I’ve always been passionate about STEM education and the opportunities it creates for the next generation. I’m proud to be a board member at the San Jose Tech Museum of Innovation given their mission to inspire the innovator in everyone. One of my favorite parts of being a board member is participating in the annual Tech Challenge, and at this year’s event, I was once again reminded why.

For many years, Cisco has been supporting the Tech Museum as part of fulfilling our vision to change the way that people learn, a mission that is reflected at the Tech every day. In partnership with the Cisco Foundation and former Cisco CEO John Morgridge, Cisco has donated resources to help them multiply their impact by taking the wealth of knowledge and inspiration that the Tech has to offer to Silicon Valley and beyond.

I was thrilled to watch future engineers in action!

This year, students in grades 4-12 were tasked with engineering a solution to the “Drop and Dash” – dropping a device 10 feet and moving a payload of materials up a ramp without the use of batteries or electricity.  I was reminded of the importance of the Tech’s mission as I watched future engineers of America in action. As an engineer myself, I was eager to share with more than a thousand students that they were all born engineers with limitless potential.

Students engineered a solution to the “Drop and Dash.”

The Tech Challenge amplifies the three hallmark attributes of an engineer:

  • Curiosity. When these students first started the challenge, they questioned, they asked how and why, and they wondered. It’s curiosity that helps us learn how we can improve.
  • Creativity. When it came to their challenges, students found hundreds of ways that didn’t work, and dozens of ways that did – and it bolstered their creativity.
  • Collaborative. We know that individuals alone who are curious and creative can bring together amazing innovation. But, it is actually teams of people who are curious and creative who come together and solve some of the world’s biggest problems.

Cisco technology leveled the playing field for all participants.

The Challenge has been ongoing since the fall, with a final showcase – held April 28-29 – to demonstrate each team’s solution to the problem. The month before the final showcase, the Tech offered test trials for kids to test their inventions on the competition course with a coach onsite. However, not all teams could be at the Tech in person for these trials, due to limited resources. So, this year, Cisco donated two WebEx video endpoints to the Tech to enable a remote team to participate!

The team was unable to travel due to resource constraints, but still eagerly demonstrated their invention to the head judge via WebEx Conferencing.
As a bonus – the team got even more coaches because many others (including the CEO of the Tech) wanted to experience Cisco’s technology in action.

Months of preparation paid off!

During the months leading up to the final event, students learned the process of engineering – doing research, imagining a solution, trying, failing, adjusting and trying again in order to succeed. You could see the dogged determination and emotional investment in their faces and read it in their engineering journals. It was truly inspiring.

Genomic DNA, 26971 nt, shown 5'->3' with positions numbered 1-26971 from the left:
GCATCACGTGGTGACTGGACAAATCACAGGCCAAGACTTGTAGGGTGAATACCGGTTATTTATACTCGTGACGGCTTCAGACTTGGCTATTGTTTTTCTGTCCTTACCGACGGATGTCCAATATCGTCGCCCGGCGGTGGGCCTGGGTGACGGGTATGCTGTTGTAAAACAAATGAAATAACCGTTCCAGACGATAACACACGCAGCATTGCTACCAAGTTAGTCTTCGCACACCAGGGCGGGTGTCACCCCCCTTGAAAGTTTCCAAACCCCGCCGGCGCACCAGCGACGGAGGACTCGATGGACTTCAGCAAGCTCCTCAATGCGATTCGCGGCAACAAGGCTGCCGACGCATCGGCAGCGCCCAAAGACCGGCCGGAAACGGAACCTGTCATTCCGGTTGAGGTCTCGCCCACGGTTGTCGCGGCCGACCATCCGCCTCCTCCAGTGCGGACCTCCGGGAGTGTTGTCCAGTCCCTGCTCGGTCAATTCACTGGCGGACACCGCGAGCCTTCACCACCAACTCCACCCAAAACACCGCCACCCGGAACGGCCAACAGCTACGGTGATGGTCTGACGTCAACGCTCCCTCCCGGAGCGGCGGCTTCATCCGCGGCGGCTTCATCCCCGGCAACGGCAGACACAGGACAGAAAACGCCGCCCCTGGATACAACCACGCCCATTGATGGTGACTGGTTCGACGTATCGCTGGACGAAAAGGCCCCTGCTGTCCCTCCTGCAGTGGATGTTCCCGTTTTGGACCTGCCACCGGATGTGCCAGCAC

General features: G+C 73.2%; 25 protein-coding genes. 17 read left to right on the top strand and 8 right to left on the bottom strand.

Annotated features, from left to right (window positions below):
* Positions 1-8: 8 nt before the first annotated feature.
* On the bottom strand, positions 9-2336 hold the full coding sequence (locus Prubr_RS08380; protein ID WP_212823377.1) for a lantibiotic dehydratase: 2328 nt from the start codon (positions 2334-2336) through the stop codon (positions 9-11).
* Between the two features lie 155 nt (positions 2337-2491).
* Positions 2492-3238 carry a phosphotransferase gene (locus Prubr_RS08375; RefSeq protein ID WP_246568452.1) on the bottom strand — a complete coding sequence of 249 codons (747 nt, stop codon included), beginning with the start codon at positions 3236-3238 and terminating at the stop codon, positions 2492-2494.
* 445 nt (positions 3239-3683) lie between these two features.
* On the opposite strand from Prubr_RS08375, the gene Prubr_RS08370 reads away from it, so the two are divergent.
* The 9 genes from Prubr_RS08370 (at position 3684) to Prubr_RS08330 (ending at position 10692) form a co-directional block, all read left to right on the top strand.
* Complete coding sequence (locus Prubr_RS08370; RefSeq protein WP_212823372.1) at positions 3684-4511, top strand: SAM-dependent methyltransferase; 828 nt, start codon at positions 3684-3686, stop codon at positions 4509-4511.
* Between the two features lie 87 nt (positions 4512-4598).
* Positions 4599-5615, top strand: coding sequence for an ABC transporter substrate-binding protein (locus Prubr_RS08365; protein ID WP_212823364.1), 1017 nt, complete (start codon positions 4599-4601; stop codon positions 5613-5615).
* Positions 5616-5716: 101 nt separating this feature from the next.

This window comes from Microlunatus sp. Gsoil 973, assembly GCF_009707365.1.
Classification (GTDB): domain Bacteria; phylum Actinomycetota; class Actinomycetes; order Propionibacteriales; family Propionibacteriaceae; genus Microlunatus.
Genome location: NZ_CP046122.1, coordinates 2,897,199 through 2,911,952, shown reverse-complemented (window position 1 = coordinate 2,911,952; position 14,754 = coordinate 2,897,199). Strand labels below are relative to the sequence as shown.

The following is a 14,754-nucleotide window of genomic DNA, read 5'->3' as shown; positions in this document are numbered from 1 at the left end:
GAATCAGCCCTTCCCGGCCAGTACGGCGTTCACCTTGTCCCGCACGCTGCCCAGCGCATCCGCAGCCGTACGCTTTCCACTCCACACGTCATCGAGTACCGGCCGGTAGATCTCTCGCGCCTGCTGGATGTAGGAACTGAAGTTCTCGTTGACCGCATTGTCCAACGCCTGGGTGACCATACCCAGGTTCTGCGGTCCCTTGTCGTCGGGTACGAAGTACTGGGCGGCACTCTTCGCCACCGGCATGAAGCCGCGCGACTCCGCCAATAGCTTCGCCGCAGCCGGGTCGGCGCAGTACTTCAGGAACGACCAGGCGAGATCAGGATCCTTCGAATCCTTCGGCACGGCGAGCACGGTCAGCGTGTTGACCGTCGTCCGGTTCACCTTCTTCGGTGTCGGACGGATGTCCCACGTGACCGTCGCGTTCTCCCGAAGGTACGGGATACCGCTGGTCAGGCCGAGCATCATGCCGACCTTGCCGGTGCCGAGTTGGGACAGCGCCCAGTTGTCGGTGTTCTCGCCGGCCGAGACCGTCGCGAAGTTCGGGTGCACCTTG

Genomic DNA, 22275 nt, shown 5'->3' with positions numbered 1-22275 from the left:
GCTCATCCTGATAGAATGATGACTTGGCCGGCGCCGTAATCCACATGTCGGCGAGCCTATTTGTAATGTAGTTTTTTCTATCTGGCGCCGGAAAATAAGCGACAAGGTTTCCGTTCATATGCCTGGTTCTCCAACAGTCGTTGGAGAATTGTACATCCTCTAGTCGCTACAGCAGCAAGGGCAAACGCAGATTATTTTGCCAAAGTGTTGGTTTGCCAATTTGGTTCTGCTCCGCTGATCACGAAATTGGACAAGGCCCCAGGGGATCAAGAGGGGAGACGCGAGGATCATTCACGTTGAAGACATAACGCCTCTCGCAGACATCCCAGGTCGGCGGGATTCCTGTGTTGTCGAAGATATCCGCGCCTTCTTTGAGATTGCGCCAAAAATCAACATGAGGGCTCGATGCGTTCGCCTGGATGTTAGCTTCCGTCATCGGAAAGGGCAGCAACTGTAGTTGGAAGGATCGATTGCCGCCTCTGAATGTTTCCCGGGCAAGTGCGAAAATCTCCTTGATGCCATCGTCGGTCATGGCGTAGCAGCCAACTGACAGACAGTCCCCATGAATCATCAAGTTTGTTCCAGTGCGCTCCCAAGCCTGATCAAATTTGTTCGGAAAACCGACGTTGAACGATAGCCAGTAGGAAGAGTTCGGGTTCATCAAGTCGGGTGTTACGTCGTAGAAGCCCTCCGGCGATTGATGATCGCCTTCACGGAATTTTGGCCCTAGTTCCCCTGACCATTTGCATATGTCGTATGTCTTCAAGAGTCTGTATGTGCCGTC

It was rewarding to see the wide range of creative solutions that the student engineers brought to life (not to mention the costumes!). One team built a vehicle around a measuring tape that popped open when it hit the ground, then used the force of the measuring tape unwinding to push its payload up the ramp. Another group built a catapult to propel their payload up the ramp. One team even constructed an airplane that shot out when it hit the ground.

The Tech Challenge shows why the world needs a diversity of engineers and business leaders to be sure we are creating technology to benefit everybody.

A hush would fall over each team as they watched intently as their invention started up the ramp.

Thanks to the Tech, our amazing Cisco volunteers and Cisco, these events are possible!

Special thanks to the Tech for creating such a well-run event that can touch the lives of so many. I’m proud of Cisco for supporting this event, for the 75 Cisco employees that have volunteered to coach, mentor, judge or otherwise help run the Tech Challenge; and for the Cisco technology that allowed teams with fewer resources to participate in the Tech Challenge more fully.

Cisco, in partnership with the Tech, plans to scale this event across the US and other countries over the next several years so that we can magnify the inspiration, the lives touched and the lessons learned to a much broader audience.

It was truly a privilege to judge this competition and witness the students’ hard work.

The San Jose Tech Museum of Innovation is one of the most prestigious institutions in the country for education and innovation. In 2015, it was awarded the National Medal for Museum and Library Service, one of the highest honors a U.S. museum can achieve. For more information about the Museum, please visit their website.





Ruba Borno

SVP/GM, Global CX Centers